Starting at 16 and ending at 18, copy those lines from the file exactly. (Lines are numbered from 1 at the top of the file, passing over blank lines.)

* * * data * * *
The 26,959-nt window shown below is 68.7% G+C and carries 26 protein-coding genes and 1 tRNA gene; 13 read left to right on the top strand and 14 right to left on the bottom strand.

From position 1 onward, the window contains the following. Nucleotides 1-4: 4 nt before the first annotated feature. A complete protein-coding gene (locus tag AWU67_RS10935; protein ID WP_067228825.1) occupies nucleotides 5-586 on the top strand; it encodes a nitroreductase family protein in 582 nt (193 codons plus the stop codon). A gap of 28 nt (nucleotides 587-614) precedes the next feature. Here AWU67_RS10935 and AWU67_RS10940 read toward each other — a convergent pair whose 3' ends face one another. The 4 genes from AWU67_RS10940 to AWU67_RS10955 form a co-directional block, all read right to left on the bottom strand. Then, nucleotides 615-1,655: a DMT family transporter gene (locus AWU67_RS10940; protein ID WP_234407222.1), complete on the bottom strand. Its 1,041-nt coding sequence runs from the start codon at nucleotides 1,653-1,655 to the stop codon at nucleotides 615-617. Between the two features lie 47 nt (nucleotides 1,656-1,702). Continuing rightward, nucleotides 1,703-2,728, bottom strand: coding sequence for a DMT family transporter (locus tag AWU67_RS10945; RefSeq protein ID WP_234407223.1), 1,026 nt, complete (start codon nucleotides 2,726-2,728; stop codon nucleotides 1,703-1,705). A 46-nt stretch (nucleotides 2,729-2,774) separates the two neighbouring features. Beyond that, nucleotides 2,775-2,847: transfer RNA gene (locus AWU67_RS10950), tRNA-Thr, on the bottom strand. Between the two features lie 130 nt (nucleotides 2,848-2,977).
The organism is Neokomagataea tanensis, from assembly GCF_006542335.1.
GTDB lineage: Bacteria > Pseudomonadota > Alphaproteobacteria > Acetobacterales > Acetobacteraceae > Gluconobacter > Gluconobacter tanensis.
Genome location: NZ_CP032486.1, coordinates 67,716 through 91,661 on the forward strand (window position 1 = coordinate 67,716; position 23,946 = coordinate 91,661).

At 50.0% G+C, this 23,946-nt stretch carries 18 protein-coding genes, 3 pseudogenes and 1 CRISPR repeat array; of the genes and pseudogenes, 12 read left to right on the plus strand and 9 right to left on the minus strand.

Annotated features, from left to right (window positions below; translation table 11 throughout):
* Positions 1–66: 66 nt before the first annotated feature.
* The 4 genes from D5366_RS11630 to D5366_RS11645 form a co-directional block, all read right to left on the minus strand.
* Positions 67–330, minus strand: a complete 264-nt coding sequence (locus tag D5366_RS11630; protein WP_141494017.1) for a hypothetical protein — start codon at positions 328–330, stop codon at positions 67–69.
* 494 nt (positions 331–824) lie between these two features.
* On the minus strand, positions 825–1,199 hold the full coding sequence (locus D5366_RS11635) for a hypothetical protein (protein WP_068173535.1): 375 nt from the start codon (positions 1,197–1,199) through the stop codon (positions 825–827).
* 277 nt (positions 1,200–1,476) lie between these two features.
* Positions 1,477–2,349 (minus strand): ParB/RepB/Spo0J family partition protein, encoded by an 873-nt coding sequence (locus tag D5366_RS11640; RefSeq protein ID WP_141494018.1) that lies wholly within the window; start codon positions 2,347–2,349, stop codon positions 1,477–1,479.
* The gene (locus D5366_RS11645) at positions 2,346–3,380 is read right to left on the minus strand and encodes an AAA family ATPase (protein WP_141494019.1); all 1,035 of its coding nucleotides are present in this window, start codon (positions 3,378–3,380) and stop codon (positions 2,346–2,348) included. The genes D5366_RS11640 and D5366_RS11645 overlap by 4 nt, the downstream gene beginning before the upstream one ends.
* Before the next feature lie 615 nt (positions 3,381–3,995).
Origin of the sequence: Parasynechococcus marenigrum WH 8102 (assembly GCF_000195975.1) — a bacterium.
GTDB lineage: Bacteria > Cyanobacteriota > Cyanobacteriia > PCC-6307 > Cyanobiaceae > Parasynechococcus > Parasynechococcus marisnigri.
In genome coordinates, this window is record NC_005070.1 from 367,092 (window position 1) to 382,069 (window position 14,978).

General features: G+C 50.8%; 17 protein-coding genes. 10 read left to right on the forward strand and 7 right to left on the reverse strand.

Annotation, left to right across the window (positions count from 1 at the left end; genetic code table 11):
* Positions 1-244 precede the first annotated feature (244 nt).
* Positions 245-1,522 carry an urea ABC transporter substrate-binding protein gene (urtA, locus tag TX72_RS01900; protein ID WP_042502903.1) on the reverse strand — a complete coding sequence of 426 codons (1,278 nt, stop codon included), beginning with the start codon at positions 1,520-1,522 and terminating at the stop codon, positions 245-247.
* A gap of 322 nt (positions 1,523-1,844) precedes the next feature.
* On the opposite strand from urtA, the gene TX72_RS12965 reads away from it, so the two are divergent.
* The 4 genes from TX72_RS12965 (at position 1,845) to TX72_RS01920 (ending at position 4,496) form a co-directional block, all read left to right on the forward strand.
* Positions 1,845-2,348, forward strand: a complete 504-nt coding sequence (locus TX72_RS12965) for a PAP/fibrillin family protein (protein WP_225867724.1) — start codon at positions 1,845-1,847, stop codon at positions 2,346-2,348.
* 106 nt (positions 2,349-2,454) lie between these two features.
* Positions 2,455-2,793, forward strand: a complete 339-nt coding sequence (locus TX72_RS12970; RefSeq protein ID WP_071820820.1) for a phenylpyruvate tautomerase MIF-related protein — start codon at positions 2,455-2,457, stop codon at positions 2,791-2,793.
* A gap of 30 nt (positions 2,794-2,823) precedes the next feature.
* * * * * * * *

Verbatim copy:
* Before the next feature lie 615 nt (positions 3,381–3,995).
Origin of the sequence: Parasynechococcus marenigrum WH 8102 (assembly GCF_000195975.1) — a bacterium.
GTDB lineage: Bacteria > Cyanobacteriota > Cyanobacteriia > PCC-6307 > Cyanobiaceae > Parasynechococcus > Parasynechococcus marisnigri.